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Understanding the Long-Term Value of the IGF

This year’s Internet Governance Forum (IGF) in Istanbul comes at a critical moment in the Internet’s history and is the latest in a series of pivotal meetings that will have far-reaching consequences for its future.

One of those central questions posed recently was how the IGF, founded nine years ago in Tunis as part of the two founding phases of the World Summit on the Information Society (WSIS), could be improved to increase its relevance and inclusiveness in meeting the new challenges facing our open Internet.

One of the major improvements that has been raised by a number of stakeholders, and discussed at the IGF, was the need to better capture the learning that occurs at the forum and make it portable, applicable and suitable to further progress work at future meetings. It was also recognized that one of the IGF’s most unique aspects was the ability to engage in conversations across stakeholders that were not limited by the inevitable defensive positioning that is created when a text is being negotiated.

Firstly, to use the metaphor of a laboratory, the IGF is home to exploration and to diverse experiments that result in a powerful knowledge-exchange—unshackled from the task of producing a negotiated text. Providing an open, inclusive forum to exchange different viewpoints on contentious issues provides a means of progressing those issues and we mustn’t misunderstand or diminish the value of this. What’s clear to me from this year’s discussions is that while the IGF formula for constructive debate is effective, there is scope to do more to energize and strengthen the IGF going forward. The capacity-building and knowledge-transfer made possible by the IGF and its national and regional initiatives must be actionable, practical, portable and applicable. We need to be better at capturing our learnings and making them accessible and applicable to a wider group of people.

Secondly, one of the main beneficial outputs of the IGF is the ability to help bridge the divide or otherwise narrow a gulf of misunderstanding between parties. Indeed this year’s setting in Istanbul and the recurring symbolism in IGF posters and banners of the bridge over the Bosphorus joining Europe and Asia could hardly be more appropriate. Main sessions and workshops that contained frank discussions of Net neutrality, were a first step on such a path. Topics were identified for further research, stakeholders were able to better understand issues of definition and positioning; and while the issues were by no means resolved, incremental progress was made which can be built upon at the next IGF. In almost every session, there was an affirmation of IGF’s value in tackling some difficult issues and in bringing a diverse range of participants together to discuss them.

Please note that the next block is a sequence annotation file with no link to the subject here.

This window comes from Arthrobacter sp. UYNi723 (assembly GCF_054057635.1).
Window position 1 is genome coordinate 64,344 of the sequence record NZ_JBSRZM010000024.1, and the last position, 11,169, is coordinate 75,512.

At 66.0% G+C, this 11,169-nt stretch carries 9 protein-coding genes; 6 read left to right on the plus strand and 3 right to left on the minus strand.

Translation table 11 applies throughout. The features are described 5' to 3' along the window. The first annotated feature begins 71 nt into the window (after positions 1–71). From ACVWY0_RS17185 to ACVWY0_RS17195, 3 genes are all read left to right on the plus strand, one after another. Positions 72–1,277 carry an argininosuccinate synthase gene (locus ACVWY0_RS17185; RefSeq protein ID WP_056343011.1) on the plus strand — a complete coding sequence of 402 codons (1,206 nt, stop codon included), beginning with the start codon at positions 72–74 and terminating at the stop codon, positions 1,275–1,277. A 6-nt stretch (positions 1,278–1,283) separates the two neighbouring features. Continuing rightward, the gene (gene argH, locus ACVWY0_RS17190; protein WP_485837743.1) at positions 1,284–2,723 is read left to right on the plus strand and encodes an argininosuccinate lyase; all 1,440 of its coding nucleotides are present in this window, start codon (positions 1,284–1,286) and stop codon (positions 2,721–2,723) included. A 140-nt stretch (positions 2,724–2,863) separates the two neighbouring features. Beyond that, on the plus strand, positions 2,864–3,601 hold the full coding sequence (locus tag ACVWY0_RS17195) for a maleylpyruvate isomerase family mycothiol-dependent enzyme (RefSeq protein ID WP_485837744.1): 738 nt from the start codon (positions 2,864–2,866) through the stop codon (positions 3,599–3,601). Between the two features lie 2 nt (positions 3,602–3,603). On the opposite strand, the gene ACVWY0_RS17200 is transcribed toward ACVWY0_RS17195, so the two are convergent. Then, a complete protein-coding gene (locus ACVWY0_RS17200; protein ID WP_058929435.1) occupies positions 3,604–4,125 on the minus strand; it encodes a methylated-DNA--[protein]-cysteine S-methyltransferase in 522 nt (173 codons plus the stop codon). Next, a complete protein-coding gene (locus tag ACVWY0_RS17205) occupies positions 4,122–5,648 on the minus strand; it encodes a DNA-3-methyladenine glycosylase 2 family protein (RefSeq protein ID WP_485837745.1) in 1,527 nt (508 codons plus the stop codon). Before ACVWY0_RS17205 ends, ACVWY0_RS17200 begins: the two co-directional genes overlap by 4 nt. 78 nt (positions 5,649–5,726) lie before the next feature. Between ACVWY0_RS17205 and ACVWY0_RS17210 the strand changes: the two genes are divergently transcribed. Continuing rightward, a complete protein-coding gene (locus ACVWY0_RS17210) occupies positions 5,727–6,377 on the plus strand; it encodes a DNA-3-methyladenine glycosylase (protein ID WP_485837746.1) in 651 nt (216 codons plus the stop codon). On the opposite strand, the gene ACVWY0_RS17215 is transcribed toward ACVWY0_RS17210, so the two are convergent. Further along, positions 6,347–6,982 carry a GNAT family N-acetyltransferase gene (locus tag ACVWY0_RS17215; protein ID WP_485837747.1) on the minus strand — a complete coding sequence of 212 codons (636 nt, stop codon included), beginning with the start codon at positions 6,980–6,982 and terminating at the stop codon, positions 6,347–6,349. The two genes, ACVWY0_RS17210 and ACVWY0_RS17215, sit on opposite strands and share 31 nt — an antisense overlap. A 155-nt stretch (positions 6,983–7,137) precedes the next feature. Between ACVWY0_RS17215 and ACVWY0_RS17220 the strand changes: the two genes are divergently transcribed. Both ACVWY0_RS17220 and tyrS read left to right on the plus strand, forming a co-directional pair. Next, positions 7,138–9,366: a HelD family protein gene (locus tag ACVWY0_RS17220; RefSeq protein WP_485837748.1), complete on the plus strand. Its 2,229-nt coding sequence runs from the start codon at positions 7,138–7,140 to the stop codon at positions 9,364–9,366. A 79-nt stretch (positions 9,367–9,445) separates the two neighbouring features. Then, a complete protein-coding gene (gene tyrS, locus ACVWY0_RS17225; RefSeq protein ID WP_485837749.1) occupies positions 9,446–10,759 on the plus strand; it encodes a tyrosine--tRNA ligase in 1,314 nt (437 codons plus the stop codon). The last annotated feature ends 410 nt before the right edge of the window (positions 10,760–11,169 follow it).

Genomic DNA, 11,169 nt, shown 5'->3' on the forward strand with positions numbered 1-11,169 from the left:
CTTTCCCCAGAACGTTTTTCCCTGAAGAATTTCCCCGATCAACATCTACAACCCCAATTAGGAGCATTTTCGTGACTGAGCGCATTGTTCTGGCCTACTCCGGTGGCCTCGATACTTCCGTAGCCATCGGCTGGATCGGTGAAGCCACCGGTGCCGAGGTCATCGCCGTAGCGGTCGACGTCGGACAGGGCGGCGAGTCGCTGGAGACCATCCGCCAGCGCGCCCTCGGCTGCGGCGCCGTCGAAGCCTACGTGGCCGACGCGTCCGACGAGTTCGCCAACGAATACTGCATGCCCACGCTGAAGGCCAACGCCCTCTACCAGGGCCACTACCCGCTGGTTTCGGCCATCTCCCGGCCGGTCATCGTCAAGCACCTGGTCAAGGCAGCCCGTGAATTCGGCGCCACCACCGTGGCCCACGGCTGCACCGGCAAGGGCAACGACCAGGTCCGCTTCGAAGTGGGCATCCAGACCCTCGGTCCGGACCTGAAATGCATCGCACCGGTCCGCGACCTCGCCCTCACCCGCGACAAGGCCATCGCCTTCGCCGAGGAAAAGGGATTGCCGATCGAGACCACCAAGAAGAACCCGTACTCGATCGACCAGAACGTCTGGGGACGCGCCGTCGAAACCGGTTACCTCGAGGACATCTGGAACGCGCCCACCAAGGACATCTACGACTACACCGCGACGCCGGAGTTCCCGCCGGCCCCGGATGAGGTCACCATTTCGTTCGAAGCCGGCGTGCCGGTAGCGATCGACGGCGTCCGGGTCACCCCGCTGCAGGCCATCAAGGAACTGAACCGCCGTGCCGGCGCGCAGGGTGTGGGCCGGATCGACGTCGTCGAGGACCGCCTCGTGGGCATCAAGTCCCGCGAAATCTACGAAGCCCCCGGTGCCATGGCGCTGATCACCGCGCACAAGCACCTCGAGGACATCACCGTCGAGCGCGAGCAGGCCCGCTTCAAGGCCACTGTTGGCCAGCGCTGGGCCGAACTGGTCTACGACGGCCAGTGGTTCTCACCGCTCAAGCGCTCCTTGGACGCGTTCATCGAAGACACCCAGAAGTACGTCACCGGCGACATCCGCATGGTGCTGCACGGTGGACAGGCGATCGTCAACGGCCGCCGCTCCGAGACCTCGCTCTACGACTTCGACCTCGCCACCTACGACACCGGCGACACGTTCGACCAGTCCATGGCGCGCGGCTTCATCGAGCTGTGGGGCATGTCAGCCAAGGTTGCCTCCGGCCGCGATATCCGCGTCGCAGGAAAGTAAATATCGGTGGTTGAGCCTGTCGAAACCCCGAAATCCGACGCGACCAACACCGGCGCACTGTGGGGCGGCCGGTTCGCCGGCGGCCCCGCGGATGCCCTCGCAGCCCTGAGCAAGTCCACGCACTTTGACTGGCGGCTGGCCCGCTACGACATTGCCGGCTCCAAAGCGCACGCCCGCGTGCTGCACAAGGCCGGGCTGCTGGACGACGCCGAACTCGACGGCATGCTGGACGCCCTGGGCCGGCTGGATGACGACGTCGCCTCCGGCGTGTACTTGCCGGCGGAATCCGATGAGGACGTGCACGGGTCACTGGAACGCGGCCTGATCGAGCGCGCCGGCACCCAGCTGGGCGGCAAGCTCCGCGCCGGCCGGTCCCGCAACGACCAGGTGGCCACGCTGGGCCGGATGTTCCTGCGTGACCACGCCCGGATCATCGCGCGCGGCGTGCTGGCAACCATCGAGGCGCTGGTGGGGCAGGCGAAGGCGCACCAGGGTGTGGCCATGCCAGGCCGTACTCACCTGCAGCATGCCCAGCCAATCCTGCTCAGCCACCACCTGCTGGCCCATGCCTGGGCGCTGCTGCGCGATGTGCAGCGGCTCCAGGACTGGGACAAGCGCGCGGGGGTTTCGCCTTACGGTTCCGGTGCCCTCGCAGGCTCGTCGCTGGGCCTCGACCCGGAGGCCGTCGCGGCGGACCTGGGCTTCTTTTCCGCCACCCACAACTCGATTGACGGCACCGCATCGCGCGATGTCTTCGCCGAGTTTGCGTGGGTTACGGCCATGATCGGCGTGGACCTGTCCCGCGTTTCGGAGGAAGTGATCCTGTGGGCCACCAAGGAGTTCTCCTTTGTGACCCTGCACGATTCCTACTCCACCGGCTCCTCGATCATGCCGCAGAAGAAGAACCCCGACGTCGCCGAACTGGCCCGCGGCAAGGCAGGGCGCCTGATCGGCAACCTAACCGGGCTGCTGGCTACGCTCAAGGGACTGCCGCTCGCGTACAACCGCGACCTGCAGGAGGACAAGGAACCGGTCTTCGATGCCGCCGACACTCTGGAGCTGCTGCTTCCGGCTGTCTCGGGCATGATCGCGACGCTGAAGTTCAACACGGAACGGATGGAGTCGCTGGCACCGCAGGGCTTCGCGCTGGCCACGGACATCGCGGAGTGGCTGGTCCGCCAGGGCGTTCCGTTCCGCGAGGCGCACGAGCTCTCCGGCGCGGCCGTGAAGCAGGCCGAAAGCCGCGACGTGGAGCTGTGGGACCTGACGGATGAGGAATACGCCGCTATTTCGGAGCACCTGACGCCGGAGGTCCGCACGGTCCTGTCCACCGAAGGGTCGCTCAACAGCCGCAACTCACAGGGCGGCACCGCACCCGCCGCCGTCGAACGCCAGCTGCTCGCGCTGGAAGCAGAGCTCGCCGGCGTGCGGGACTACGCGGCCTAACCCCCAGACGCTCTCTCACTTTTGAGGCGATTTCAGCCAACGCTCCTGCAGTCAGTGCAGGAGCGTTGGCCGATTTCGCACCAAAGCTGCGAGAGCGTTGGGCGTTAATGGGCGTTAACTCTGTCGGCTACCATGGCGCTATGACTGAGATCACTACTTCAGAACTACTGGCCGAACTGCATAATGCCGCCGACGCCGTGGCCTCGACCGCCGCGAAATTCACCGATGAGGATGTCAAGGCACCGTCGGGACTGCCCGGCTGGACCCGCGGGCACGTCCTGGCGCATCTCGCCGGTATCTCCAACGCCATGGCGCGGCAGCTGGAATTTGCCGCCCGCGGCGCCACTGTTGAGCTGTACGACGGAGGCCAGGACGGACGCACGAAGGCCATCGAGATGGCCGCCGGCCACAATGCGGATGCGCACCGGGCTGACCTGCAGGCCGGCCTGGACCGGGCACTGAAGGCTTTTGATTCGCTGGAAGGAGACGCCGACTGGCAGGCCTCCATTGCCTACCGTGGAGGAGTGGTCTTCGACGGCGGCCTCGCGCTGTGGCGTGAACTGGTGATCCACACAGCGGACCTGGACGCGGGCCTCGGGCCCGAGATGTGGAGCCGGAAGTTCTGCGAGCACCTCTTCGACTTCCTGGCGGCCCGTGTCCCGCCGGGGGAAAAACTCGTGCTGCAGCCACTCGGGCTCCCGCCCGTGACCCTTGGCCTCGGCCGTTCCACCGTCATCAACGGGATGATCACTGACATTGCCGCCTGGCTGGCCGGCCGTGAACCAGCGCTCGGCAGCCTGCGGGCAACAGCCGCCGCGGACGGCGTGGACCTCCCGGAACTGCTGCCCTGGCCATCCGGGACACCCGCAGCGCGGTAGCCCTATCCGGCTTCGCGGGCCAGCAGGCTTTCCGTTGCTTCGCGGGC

The recent IGF reinforced the need for diverse views from all stakeholders in order to generate meaningful discussions to improve understanding that will facilitate Internet policy decision-making across other fora. It’s crucial that the debate about Internet governance be transparent and open to all to protect and preserve the economic and social opportunity made possible by investment in the Internet.

All governments seek to enhance their economic potential and the ability to provide greater societal benefits to their citizens. While we should maintain our vigilance related to assuring the promotion of human rights as part of the IGF we should work to ensure that the conversation goes beyond this to include promoting the considerable societal benefit that can result from enhanced economic opportunity. To do that we must engage with a broader cross section of business as well as engage in more discussions related to those opportunites and to the removal of potential barriers to those opportunities. Case studies, best practices and capacity building, on gaining the benefits of the digital opportunity, especially geared to developing countries, should also be prioritized in coming IGFs.

Our free, open Internet is an unparalleled force for social and economic progress across the world. But such an Internet is only as powerful as the policy that supports it. Openness and diversity is the best, and the only, way to achieve a culture of informed policy choices which will help foster and protect the transformative power of the Internet across developed and developing economies alike.

By Joe Alhadeff, Chair, ICC Digital Economy Commission/ICC BASIS

As Chair, Mr. Alhadeff helps the ICC Commission on the Digital Economy provide a forum for members to share insights on timely developments in the ICT field. More on ICC BASIS.

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